"I think he took out a gun and shot his campaign in the head," said Florida Republican strategist Rick Wilson.

NO CLEAR WINNER

No candidate emerged the clear winner from the two-hour debate, leaving the Republican race potentially more unsettled than ever. A record 17 candidates are vying for their party's nomination.

During a combustible performance, Trump fired off insults at Paul, Fox News moderator Megyn Kelly, comedian Rosie O'Donnell, the Mexican government and an assortment of other targets.

He tangled with Kelly when she pressed him about past derogatory comments he had made about women, including calling them “fat pigs,” “dogs,” and "slobs," Trump dismissed the question as “political correctness.”

He accused Kelly of not treating him well, drawing more boos from the audience.

“Honestly Megyn, if you don’t like it, I’m sorry. I’ve been very nice to you although I could probably maybe not be based on the way you have treated me,” Trump, whose base of support is overwhelmingly male, said to a mixture of boos and applause.

The debate's feisty tone suited the flamboyant Trump, who has been the center of campaign attention for weeks for his personal attacks on rivals and his scathing comments about U.S. Senator John McCain's war record and about Mexican immigrants.

Trump kept it up in the debate, calling the Mexican government "much smarter, much sharper, much more cunning and they send the bad ones over."

The sometimes combative nature of the debate made bystanders at times of more measured rivals such as former Florida Governor Jeb Bush, who is No. 2 in the polls, and Wisconsin Governor Scott Walker.

Bush called Trump's rhetoric "divisive" and said "we're going to win when we unite people with an optimistic message."

Bush's senior advisers said after the debate they were happy with his mistake-free performance, which focused on him talking up his record as Florida governor.

Retired neurosurgeon Ben Carson finished second behind Trump in the number of mentions on Twitter. Trump led with 30 percent, while Carson was second at 12 percent and Paul was third with almost 10 percent.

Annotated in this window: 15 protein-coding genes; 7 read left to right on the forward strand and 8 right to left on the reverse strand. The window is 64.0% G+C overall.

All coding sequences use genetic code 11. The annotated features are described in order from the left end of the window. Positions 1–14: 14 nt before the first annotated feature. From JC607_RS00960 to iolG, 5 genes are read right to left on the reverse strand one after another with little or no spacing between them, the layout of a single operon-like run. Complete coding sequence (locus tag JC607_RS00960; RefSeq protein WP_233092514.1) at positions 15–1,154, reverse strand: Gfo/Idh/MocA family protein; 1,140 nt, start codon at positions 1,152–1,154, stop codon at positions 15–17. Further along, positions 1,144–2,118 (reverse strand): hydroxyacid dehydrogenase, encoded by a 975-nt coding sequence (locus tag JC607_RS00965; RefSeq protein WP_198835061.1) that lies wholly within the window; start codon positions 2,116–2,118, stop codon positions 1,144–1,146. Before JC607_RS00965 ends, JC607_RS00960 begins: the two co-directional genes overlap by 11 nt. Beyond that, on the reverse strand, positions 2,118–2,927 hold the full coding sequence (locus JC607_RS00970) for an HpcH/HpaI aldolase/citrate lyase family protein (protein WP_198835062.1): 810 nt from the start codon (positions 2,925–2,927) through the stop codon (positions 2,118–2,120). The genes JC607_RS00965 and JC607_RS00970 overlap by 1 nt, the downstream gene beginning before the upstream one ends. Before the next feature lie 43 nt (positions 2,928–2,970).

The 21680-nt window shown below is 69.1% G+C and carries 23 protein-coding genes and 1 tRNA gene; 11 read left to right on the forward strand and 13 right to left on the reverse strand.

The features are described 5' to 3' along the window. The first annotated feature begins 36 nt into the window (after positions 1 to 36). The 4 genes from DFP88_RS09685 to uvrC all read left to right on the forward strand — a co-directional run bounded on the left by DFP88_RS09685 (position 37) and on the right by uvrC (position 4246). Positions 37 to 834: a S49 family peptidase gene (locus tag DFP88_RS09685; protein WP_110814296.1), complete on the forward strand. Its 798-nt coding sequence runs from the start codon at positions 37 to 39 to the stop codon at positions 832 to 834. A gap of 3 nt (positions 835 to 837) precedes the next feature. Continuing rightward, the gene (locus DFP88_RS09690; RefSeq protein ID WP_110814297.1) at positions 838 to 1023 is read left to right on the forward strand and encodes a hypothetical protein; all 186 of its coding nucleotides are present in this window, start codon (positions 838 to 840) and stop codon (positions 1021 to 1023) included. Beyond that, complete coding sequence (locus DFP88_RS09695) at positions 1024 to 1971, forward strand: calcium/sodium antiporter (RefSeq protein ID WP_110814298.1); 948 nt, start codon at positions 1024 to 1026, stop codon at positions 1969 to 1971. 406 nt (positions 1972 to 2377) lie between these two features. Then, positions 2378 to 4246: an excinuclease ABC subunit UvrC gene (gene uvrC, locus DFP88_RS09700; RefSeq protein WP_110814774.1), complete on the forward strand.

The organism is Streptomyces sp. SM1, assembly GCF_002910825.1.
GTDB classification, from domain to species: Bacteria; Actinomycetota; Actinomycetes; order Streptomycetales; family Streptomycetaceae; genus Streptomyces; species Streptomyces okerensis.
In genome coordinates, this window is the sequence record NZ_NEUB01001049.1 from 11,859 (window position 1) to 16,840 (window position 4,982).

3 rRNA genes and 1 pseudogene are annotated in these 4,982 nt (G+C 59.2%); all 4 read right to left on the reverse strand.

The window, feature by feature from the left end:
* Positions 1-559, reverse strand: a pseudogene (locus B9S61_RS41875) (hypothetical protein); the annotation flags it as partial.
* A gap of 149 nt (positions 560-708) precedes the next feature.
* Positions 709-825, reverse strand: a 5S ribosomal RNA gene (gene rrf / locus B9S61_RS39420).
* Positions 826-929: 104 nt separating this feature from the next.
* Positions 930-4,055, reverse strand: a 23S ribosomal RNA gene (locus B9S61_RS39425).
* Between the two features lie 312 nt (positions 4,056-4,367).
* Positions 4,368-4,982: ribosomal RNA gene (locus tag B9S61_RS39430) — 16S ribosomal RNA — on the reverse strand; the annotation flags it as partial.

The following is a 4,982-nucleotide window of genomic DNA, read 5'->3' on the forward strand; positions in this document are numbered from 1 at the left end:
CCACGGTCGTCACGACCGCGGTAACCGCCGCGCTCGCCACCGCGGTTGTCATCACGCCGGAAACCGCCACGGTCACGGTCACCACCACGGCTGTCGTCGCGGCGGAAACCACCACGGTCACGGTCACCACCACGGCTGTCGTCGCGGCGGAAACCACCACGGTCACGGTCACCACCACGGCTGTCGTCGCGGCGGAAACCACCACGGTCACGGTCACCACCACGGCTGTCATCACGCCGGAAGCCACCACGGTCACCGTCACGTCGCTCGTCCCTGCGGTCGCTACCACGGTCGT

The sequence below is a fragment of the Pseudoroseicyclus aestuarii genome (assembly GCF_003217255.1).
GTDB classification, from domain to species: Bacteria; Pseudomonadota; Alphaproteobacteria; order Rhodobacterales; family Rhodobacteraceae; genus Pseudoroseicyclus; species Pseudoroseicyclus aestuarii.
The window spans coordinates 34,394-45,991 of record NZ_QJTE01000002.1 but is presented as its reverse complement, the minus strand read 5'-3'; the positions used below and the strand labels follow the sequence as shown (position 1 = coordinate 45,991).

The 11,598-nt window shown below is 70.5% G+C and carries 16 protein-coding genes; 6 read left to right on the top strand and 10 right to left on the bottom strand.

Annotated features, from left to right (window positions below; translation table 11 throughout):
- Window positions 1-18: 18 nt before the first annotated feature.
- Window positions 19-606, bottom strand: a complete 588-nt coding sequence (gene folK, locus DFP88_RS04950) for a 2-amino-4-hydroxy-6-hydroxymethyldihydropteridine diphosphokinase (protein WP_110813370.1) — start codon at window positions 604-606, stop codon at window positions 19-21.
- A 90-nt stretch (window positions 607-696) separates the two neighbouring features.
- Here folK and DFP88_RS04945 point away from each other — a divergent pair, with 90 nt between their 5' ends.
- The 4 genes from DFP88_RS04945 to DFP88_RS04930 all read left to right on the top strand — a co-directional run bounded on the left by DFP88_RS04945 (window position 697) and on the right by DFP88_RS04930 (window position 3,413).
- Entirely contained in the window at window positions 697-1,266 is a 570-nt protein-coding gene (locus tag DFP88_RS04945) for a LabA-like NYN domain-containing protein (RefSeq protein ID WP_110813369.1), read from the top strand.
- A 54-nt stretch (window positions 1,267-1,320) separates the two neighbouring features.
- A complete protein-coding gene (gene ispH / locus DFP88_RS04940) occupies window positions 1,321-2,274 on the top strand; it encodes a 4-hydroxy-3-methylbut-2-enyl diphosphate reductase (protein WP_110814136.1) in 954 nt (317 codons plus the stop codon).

SIDE-BY-SIDE COMPARISON

The debate was the first chance for Republican voters to make a side-by-side comparison of the top 10 presidential contenders. Trump's rivals had to decide whether to directly confront him or to try to stay above the fray and look presidential.

Paul, who has lagged in the opinion polls, went on the offensive. In addition to challenging Trump on his potential independent run, Paul accused Trump of not realizing that Republicans opposed a single payer healthcare system. But Trump dismissed his attacks.

"You're having a hard time tonight," Trump said.

New Jersey Governor Chris Christie belittled Paul's efforts in the Senate to curtail the government's electronic surveillance system, saying there should be more tools for tracking terrorists.

"When you're sitting in the subcommittee just blowing hot air about this, you can say things like that," Christie said.

Before the main event, seven candidates whose poll ratings did not qualify them for prime time took part in a separate daytime debate. Several challenged Trump's conservative credentials, noting he had changed positions on abortion, healthcare and other issues.

But Carly Fiorina, a former business executive and the only woman in the Republican field, acknowledged Trump had tapped into a broad sense of frustration with Washington.

"Whatever your issue, your cause, the festering problem you hoped would be resolved, the political class has failed you. That's what Donald Trump has tapped into," said Fiorina, who was the runaway choice at more than 80 percent when Fox News asked viewers to tweet who they thought won the first debate.

Shortly after the early debate, social media interest in Fiorina surpassed interest in Trump, according toGoogleanalytics. The next Republican debate is on Sept. 16.

John A. Oswald is editor-at-large at Metro and can be found on Twitter@nyc_oz.